In the last few weeks I’ve written about how poorly the Conservative government is treating our veterans, what politics and forest fires have in common, and a bit about the subsidizing of private schools.
What all of these issues bring up is they highlight what people believe. I had some great Twitter and Facebook conversations with folks about all of these issues (particularly about private schools). A common theme from these conversations is that people are really good at articulating what they believe. The objective of this post is to help you consider why you believe whatever it is you believe. Join me in a thought experiment about a societal topic or two, and hopefully we can shed some light on our long-held opinions and beliefs.
Let’s consider crime & punishment. I’m going to play the role* of a firm conservative and suggest that I believe criminals should be punished to the full extent of the law, and that we should be pursuing a “tough on crime” agenda. That’s what I believe.
Now why might I believe that? Because my version of the world is one in which people are free to decide their fate, free to make choices. Obviously criminals are choosing a life of crime. My world is an individual one, where people make it or don’t based on their merit, grit and determination. I identify strongly with the notion of rugged individualism, and back in the day probably smoked Marlboro’s.
OK. Great, we’re a little bit closer to why my stance on crime is a tough one.
But why am I a staunch individualist? Maybe I’ve bought into the underlying premise of capitalism. Maybe I believe that people are inherently selfish. Maybe I believe whatever my parents/church/school taught me to believe. Maybe I have no clue as to why, it’s just the end result of my experiences in life. Maybe it’s something I’ve never really thought about.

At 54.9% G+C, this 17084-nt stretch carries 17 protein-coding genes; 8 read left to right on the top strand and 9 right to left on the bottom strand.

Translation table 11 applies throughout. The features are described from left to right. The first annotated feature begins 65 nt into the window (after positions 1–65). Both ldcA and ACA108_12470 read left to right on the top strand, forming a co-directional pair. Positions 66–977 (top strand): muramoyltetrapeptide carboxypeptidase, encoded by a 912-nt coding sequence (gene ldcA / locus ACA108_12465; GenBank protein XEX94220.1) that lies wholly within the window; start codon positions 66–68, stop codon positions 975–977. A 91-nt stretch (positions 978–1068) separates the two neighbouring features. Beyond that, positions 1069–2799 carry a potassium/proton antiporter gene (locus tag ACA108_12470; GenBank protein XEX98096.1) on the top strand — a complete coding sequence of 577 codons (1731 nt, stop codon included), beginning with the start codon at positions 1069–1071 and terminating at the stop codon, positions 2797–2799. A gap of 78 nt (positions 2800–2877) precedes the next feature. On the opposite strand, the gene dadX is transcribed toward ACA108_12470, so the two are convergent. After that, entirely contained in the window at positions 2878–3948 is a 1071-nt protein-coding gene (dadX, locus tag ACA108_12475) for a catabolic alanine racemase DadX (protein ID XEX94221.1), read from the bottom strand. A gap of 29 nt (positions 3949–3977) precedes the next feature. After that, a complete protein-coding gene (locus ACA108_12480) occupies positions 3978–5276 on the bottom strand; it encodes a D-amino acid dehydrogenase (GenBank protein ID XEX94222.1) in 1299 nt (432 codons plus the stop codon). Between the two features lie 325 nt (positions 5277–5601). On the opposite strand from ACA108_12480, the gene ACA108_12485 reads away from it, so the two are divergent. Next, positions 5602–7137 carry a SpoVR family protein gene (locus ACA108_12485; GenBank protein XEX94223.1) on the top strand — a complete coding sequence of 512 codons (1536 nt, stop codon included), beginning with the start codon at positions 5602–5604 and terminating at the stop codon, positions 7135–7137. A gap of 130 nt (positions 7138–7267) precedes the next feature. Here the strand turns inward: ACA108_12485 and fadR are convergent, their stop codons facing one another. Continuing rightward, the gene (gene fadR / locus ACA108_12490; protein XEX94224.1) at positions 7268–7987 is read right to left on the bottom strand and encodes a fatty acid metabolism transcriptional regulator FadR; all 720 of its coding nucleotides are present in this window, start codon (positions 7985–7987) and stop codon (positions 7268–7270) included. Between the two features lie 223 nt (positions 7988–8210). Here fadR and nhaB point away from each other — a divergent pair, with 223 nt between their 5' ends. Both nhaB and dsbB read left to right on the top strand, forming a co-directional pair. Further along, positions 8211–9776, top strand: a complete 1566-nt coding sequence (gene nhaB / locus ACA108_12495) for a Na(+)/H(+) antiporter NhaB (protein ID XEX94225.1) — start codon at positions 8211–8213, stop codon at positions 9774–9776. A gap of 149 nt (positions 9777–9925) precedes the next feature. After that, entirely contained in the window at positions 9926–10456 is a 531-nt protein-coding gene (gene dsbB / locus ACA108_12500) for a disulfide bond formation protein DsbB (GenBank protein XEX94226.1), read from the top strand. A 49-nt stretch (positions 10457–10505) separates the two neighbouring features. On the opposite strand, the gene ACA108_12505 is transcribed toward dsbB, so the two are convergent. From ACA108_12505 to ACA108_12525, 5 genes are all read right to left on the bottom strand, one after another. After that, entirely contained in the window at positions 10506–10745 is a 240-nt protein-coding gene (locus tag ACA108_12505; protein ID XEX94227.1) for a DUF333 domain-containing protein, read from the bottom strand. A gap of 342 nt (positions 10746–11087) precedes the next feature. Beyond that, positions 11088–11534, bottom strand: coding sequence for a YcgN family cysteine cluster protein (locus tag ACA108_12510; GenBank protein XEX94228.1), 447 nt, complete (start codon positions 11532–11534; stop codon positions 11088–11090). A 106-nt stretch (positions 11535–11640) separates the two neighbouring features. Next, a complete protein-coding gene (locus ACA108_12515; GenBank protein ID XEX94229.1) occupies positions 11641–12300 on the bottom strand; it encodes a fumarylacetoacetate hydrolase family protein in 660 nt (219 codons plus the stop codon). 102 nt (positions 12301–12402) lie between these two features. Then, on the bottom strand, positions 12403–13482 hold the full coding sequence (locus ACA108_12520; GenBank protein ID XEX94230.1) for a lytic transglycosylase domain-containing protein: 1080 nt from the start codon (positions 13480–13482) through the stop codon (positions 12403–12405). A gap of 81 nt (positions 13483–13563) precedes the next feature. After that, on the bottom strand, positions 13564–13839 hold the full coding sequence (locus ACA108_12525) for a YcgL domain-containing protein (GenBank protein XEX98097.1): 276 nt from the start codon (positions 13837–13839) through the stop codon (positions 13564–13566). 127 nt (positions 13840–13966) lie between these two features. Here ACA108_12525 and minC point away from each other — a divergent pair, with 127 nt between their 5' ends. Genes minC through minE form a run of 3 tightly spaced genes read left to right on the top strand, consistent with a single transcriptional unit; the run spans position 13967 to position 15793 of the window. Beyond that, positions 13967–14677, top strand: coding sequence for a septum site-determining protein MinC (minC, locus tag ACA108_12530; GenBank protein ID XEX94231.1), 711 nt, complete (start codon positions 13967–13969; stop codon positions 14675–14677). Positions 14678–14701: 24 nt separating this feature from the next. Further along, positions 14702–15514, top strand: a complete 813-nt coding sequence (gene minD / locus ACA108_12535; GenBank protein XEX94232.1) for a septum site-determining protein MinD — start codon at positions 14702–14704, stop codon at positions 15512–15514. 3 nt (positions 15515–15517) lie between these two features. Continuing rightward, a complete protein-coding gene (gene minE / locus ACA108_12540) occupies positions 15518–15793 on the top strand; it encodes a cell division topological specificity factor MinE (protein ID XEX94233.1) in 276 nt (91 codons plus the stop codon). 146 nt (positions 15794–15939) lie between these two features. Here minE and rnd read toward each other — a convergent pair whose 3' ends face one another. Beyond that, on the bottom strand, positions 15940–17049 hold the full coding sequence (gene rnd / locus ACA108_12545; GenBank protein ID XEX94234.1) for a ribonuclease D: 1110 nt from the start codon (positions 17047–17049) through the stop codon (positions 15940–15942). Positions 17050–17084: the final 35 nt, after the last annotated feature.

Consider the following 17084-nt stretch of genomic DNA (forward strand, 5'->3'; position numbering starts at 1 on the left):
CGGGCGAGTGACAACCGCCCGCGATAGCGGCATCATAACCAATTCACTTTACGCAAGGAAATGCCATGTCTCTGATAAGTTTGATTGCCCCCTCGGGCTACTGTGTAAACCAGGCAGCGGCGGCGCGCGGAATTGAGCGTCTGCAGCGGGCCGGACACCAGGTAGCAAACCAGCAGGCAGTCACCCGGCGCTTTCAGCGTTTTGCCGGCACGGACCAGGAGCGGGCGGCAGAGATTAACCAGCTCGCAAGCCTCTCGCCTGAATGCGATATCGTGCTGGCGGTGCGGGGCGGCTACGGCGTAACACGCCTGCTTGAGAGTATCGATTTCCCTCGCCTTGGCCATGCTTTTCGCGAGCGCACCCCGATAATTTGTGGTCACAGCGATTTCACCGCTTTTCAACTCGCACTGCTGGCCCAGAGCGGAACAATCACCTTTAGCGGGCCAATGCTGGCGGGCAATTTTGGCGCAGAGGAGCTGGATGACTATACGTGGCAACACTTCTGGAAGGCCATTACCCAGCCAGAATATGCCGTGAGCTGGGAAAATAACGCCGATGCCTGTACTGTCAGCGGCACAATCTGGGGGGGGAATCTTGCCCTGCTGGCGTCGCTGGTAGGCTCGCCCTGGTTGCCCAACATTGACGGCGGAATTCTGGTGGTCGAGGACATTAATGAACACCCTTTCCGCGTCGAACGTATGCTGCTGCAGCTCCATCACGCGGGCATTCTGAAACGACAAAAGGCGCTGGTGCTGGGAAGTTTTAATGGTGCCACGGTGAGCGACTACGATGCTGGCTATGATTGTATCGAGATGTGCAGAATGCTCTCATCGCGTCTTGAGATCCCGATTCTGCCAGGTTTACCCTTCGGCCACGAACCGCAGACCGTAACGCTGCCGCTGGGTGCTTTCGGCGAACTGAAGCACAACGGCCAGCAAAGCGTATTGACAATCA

I’m lucky enough to work in an industry (addiction treatment) where I get to constantly reflect on not only my values (what I believe), but also the roots of my values, the things that inform my beliefs. I have to question the things that I think I know on a daily basis, in order to help me see the world and the people in it as they truly are, not coloured by my perceptions of who or what they should be.
OK Jeff. Why does this matter? It matters because if all we do is hold onto our beliefs (whatever they are), and never question why they exist and what informs them, we run the real risk of not being able to adapt to changing realities, both as individuals and as societies at large. This is especially pertinent this week as the Truth and Reconciliation Commission wraps up 4-years of bearing witness to the effects of Canada’s dark past, the legacy of Residential Schools. Remember, at one point in our not-so-distant past, societies’ view was that taking children from their parents and eradicating their cultural (through all kinds of traumatic experiences) was not only a fine thing to do, but it was the right thing to do.
I’m glad someone started to question that belief. Makes me wonder what else we might want to shed some light on.
*If you’ve read any of my other blog posts, you probably know that I wouldn’t identify strongly with a lot of conservative values and beliefs.